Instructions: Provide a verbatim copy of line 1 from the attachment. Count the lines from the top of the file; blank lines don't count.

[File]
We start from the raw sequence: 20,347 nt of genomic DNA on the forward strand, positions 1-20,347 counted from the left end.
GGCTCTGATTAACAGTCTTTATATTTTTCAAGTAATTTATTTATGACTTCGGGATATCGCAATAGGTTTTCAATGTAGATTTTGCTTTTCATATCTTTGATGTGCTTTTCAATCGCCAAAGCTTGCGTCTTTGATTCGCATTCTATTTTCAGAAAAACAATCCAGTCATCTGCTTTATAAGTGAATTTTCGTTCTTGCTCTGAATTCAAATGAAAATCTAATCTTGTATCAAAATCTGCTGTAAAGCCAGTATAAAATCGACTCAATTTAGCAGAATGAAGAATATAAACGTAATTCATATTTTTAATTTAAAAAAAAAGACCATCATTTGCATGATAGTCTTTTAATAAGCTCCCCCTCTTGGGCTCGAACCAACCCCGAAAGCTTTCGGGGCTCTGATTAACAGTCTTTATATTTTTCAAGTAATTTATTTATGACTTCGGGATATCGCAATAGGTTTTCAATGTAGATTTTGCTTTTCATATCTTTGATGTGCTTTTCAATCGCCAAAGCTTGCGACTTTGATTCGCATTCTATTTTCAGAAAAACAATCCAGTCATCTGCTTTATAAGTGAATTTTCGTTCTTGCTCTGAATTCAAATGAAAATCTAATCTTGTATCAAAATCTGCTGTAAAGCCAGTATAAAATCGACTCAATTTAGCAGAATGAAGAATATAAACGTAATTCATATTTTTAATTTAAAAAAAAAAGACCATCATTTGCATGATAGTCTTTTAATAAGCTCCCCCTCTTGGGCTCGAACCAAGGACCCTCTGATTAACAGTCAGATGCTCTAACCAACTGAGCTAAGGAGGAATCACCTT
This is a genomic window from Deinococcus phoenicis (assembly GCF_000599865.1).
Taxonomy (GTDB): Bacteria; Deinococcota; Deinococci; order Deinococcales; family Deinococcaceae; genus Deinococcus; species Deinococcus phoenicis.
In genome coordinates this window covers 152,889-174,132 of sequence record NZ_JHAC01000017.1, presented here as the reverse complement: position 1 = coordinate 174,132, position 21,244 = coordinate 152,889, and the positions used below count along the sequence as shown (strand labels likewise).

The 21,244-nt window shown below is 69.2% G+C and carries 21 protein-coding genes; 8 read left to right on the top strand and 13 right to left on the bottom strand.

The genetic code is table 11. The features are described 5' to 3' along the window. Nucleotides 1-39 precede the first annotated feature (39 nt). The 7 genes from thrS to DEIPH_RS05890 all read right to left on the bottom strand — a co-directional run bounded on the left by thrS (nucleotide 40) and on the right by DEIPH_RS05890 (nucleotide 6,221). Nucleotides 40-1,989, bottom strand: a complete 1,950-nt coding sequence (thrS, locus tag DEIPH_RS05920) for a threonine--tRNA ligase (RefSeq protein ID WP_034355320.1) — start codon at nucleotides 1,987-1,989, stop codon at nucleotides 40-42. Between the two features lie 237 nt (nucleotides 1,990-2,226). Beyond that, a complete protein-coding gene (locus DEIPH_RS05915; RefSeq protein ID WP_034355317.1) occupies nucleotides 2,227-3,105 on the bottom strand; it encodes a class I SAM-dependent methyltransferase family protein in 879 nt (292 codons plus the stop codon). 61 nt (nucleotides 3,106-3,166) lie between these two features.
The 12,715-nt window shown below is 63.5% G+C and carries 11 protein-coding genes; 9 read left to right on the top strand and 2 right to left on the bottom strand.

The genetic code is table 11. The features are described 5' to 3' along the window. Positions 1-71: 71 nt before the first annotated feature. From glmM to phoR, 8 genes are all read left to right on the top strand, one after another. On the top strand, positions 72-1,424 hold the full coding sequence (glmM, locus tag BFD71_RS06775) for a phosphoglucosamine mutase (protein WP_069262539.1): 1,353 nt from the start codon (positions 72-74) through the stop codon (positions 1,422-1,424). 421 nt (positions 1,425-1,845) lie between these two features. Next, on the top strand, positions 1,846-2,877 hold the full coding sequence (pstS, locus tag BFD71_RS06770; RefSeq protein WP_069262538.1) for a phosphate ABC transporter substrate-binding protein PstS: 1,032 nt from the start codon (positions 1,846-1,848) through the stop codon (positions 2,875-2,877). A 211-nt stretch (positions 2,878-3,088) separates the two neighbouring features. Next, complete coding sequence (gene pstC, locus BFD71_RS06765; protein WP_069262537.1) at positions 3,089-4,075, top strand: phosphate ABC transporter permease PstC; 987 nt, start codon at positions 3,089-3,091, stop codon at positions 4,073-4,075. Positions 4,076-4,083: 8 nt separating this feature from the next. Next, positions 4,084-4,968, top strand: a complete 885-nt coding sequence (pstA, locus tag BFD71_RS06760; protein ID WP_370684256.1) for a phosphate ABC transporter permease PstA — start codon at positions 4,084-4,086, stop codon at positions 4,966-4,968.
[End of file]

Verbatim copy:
We start from the raw sequence: 20,347 nt of genomic DNA on the forward strand, positions 1-20,347 counted from the left end.